Programme A of Alvin Ailey American Dance Theater’s Sadler’s Wells residency pairs off two different works with common roots: its signature piece, Revelations, and Lazarus, the first two Act work in the company’s 60 years.
Lazarus, from the hip hop choreographer Rennie Harris, is an intense exploration of the African American experience, its suffering, toils, and indomitable spirit; and it’s an homage to Alvin Ailey himself.
It’s a dark, multi-layered work, and it’s deeply introspective, which is simultaneously a strength and a weakness. The soundtrack blends music, and a variety of noises, from dogs barking through traffic and industrial grinding, occasionally overlaid with male voices, one of which is Alvin Ailey’s.
The voices are often indistinct, which is aggravating as you sense that there is much meaning to be derived from those fragments; the ones you get, such as Ailey’s reference to ‘blood memories,’ hit hard.
Act 1 occurs on a dark, often smokey stage, where the historic tribulations of African Americans are represented in slow, highly impressionistic tableaux, the meaning of which is not always clear: a dead man is mournfully picked up from the ground; kneeling women appear to sow a field; an earth-bound man performs a breakdance routine in painful slow motion.
Act 2 is lighter, the dun coloured costumes of Act 1 replaced by stronger colours; the choreography, based on Philadelphia GQ, a dance genre that developed in the city’s black clubs in the 1960s, is set to a stronger beat overlaid with Nina Simone’s 'Feeling Good.'
Revelations has been part of Alvin Ailey American Dance Theater’s every performance since its 1960 premiere, but remains as fresh as a newly minted work. Set by Alvin Ailey to a sequence of gospel songs, it’s a miracle of clarity and pace infused with the fervent spirituality that informs many African American communities, and not a little humour and cheek.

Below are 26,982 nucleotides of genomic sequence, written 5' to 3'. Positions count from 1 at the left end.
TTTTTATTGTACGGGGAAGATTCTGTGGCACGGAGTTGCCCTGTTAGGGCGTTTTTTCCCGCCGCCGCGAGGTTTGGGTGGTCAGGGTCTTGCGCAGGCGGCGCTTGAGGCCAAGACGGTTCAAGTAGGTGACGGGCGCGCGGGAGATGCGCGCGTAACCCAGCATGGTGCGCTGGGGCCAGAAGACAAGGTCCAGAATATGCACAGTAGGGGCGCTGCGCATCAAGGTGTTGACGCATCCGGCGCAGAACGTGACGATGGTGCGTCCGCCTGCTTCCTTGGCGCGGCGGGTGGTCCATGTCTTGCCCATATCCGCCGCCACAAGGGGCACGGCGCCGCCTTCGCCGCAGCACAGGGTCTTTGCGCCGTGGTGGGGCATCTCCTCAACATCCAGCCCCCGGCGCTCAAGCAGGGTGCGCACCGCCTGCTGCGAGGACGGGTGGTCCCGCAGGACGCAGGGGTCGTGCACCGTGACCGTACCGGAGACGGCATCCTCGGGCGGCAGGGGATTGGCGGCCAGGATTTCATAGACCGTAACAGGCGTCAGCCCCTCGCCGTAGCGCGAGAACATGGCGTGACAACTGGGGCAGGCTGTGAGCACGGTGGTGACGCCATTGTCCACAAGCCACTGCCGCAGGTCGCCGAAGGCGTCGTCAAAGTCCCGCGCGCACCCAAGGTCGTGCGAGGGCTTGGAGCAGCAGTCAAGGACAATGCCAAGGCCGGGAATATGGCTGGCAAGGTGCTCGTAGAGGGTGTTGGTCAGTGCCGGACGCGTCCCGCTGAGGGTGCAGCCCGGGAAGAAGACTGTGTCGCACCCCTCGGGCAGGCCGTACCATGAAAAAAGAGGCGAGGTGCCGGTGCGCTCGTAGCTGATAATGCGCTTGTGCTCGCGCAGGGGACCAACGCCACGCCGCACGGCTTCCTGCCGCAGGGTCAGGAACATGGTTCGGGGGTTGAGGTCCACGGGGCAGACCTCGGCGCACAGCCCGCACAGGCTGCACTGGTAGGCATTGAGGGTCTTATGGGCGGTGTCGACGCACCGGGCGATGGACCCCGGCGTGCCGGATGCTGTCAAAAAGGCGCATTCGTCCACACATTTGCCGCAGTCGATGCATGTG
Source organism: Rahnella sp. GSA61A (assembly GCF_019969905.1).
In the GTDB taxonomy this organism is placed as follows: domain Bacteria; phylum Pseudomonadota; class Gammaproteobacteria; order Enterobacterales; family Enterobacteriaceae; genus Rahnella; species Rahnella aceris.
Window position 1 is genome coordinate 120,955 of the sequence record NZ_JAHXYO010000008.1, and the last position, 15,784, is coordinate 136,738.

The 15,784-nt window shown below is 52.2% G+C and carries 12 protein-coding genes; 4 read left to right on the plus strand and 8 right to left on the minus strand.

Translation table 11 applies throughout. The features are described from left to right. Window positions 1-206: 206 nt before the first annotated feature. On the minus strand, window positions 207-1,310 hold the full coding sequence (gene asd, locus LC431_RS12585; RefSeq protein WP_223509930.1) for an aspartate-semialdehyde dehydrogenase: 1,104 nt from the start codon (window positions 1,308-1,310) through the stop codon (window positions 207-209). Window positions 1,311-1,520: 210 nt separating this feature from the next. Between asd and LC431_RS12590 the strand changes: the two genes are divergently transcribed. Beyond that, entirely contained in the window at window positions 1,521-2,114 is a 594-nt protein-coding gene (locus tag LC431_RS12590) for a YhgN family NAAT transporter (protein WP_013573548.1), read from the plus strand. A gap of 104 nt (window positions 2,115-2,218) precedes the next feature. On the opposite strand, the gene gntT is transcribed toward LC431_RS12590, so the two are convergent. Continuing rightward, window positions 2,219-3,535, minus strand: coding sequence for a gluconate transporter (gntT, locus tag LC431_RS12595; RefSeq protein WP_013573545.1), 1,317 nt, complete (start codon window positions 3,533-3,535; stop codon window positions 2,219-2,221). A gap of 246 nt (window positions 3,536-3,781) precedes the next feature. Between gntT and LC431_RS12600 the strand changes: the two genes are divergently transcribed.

The language of Revelations is pure Martha Graham, with its well-defined lines, extended developés, tilted arabesques and strong core contractions. It allows for boisterous dancing in, for example, 'Sinner Man' for a male trio, or yearning lyricism in 'Fix Me, Jesus,' a duet for a man and a woman.
The dancers of Alvin Ailey American Dance Theater (predominantly, but not exclusively black) are uniformly excellent, highly technical, immensely energetic and totally committed.
PROGRAMME A continues: 6, 8, 14 September at 19:30. Matinees 7, 12 at 14:30
PROGRAMME B ★★★★★
Programme B, where three short works precede Revelations, provides ample proof of the talent and versatility of these dancers.
EN, choreographer Jessica Lang’s first piece for AAADT, is inspired by Japanese culture and set for the most part to the pulsating thud of big Japanese drums. A large disc sits at the back of the stage, and the whole ballet reflects on fate and the circularity of life.
Thirteen white-clad dancers swirl in perpetual motion, occasionally coalescing into lines, which suggest unbroken continuity and thus become a subtle leitmotif. EN makes the most of the dancers’ physicality; and as the drums are joined by insistent strings, together they bring the work to a glorious apotheosis.
The choreographer Ronald K. Brown describes The Call as ‘a love letter to Mr Ailey.’ It’s an elegant and very clever work for three women in flowing dresses of pastel satin skirts with black lace bodices, and two men in beige two-piece suits.
In the soundtrack Bach segues into a very jazzy Mary Lou Williams number, which segues into a purely African beat by Asas Yaa Entertainment Group. The choreography moves from very poised and courtly to swinging jazz and finally African dance; but in each segment there are choreographic hints of the style to come. It’s entirely satisfying.
Juba is AAADT artistic director Robert Battle’s exploration of ritual, with more than a passing nod to Stravinsky’s The Rite of Spring. Three men and one woman dressed in bright turquoise tops and dark blue velvet pants respond to the deep bass strings and dissonant chords of John Mackey’s score with a growing frenzy that now brings them together, now sets one member of the group apart.
Its relentless energy is at once daunting and contagious. Ritual possession has never been so enticing.
And then there comes Revelations – and we’re sent home with a spring in our step, a smile in our faces, hearts soaring and souls singing.
Who could ask for more?
PROGRAMME B continues: 7, 11, 13 September at 19:30. Sun 8 at 14:30 Dur.: 2 hours 5 mins inc two intervals.
PROGRAMME C – 10, 12 September at 19:30. Matinee 14 at 14:30 Dur.: 2 hours 5 mins inc two intervals.
|What||Review: Alvin Ailey American Dance Theater, Sadler's Wells|
|Where||Sadler's Wells, Rosebery Avenue, London, EC1R 4TN | MAP|
|Nearest tube||Angel (underground)|
04 Sep 19 – 14 Sep 19, 19:30 mats 14:30 Dur.: 2 hours 5 mins inc two intervals
|Website||Click here to book|